sanctioned and established as right; the
truth of which propositions, is believed
to be co-exlcnsive with the existence and
duration of all created matter. And hu
man conduct should run parallel to these
great propositions, that is. to such of them
as are inherently intuitively and tclf-cvi-denlly
right, because man cannot create
right, any more than he can destroy k.
And the agreement of any combination ol
men, however large, can, and of right
ought to be, of none effect whatever, tin-j
less in accordance with ihe immutable and
eternal truths, upon which justice and
constitutional law and government should
repose. While these propositions are ad
mitted by society as right, all conduct the
reverse, or in conflict with them, is con
sidered wrong. Thus, that all men are
entitled to lile, can ies with it the idea,
that whoever, under certain circumstances,
puts a human being to death, is guilty of
murder. That every man is entitled to
all that he has justly acquired, is connect
ed tnat other idea, that whosoever appro
priates the properly of another, is guilty
of ihefi. These, and many others, are
the grosser acts, of which only, the law
can take notice; but there ere many ihiiy
equally wrong, that arc not subject of le
gal punishment. Thus, it is right to speak
ihe iruth. and wrong to he. Il is right
to be industrious, and w rong to be idle.
There are numerous o'her things, equally
right lo do, and equally wrong if left un
done; and which, though not within ihe
reach of law, nevertheless prepare, and
hurry on the mind to other ads, will,
which are connected punishment and deg
radation. To teach, wi'h Ii ecu racy, ihe
distinctions betw een right and wrong, falls
legitimately within the province of the
parent, if ho is rot to do it, who else is?
Who else can? The school-teacher can
not do it, because his tcchings liu in a
different sphere; the expounder of theo
logical love, cannot do il, for he is speak
ing in fact and in manner, (omen and wo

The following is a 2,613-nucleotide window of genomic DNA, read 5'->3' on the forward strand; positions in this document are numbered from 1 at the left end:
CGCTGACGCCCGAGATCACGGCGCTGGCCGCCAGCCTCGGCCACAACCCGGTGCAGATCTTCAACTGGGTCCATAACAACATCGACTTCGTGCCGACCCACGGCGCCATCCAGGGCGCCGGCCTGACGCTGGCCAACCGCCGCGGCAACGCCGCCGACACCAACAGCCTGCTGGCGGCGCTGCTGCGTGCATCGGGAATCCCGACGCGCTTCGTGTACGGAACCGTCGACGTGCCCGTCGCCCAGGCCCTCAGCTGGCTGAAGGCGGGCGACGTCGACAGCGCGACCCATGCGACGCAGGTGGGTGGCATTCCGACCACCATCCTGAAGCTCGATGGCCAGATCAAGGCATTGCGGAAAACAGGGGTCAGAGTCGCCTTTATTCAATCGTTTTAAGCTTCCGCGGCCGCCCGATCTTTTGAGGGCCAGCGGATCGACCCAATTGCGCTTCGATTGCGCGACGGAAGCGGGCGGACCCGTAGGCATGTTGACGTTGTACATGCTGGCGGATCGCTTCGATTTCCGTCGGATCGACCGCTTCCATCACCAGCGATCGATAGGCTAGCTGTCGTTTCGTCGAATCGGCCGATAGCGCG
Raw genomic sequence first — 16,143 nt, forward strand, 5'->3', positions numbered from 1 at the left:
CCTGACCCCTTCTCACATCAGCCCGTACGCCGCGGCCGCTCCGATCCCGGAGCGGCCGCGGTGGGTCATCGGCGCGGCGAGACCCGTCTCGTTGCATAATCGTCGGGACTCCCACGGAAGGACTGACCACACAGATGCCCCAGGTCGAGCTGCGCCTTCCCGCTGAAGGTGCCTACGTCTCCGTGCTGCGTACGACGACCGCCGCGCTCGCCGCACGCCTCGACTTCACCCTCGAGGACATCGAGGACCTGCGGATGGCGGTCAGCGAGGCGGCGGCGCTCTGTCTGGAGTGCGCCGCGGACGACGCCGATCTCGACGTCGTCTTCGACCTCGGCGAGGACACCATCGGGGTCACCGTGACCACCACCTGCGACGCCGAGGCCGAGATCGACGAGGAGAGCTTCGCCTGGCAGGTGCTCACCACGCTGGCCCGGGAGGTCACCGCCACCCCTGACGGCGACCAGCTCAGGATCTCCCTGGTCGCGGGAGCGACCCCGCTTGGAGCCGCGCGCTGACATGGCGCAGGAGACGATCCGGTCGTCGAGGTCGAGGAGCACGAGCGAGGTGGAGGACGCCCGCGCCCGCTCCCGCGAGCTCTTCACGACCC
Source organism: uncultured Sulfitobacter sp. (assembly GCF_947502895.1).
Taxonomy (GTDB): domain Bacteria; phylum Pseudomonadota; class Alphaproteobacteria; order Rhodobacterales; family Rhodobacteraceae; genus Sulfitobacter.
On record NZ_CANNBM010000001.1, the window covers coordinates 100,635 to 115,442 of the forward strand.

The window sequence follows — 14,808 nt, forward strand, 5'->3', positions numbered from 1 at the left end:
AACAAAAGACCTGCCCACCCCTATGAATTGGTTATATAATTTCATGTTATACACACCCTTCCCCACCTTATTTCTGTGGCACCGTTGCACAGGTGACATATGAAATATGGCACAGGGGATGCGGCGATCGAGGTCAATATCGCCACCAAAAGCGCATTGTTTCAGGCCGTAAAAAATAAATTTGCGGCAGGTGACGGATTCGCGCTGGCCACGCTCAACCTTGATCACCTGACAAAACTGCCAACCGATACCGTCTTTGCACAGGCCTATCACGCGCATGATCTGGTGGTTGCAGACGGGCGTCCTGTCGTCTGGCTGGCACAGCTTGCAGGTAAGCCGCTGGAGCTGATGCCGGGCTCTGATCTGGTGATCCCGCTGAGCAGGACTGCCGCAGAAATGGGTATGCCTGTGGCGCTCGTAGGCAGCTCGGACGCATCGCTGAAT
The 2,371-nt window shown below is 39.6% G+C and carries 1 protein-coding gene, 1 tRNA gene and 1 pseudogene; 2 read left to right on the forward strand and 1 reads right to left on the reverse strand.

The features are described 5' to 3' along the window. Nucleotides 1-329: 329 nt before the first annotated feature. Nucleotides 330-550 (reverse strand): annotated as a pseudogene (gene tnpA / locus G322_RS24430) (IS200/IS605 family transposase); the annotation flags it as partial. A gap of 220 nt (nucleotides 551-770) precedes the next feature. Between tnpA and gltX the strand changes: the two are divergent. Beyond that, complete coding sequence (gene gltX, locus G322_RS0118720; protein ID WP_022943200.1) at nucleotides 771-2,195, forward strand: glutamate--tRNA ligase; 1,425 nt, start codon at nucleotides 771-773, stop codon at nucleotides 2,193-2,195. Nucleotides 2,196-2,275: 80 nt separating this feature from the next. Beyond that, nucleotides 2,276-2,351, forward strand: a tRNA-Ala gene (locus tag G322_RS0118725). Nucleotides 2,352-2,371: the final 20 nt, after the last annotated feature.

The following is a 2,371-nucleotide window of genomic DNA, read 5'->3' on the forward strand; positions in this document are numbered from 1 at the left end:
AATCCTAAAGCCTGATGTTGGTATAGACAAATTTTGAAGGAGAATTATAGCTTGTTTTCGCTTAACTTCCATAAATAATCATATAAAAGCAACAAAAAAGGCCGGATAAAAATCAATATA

men, and not in general to children, and
these are the only classes of men. whose
business is in any way connected with the
reformation of society. There are none:
then, to well situated, to impart the requi
site instruction, us Ihe parent. They and
the children arc constantly together, and
the parent should be satisfied, that the dis
tinctions between right and wrong, be
tween truth and error, are understood and
appreciated by the children. A proper
direction to the passions, should also re
ceive attention, as this is the most fruitful
source of evil, both in children and among
men, too much care cannot be bestowed
in giving them a suitable direction, and to
their restriction within appropriule limits.
It has already been hinted, that the pas
sions exercise no small influence in the de
termination of the will. Aganst (his, ihe
parent should unceasingly guard; he should
constant! cultivate that strength of mint),
and solidity of judgment, that will enable
his children to relinquish an object, how
pleasing soeer to the eye, taste, or any
of the senses, rather than violate a prin
ciple of duty, or of right. It is not in
sisted, that (ho parent can make his child,
ren perfect, and it is admitted that the en
trance into ihe mind of a proposition to do
evil, cannot be prevented by either. But,
inasmuch as (he bare detention by the
mind, of an idea, of (he immorality ol
which, the judgment is convinced, is per
haps, ihe beginning of wrong, and as the
subsequent mental reasoning upon the
chances of escape or detection, if that idea
perfect iiself in action, is crimiiul, every
effort shuull be made by the areiii, so to
subdue the passions and develop the
judgment, as that the mind may reject, re
pudiate, and repel such idea or proposi
tion, the moment its ciiminalily i made
apparent. Perlmps, in no jart of (he edu
cation of the young, will (he g'l sense
and r mreet ihn'ight of the parent hi" inure
requisite, than in t stnblishirg (he met., 1
nr.d bounds to the operations of the pas.
sions. Their mo lera'e qualification semi,
necessary, ihe difficulty lies in assigning
n limit. Vet, it is believed, that if taken
in time, their course, like thnt of the
mountain rivulet, may bo marked out, ,i.
reeled, and controlled, but, should they
porfeel themselves into settled and perm- 1
c lous habits; their poors?, like lh.it of the
mighty river, is beyond the power of man,
nn I linchatiga'.lo.
If the teachings, contained in these pi.,
pors, together with such other substantia.!
ins'ruciioti as may hav e been omitted, hav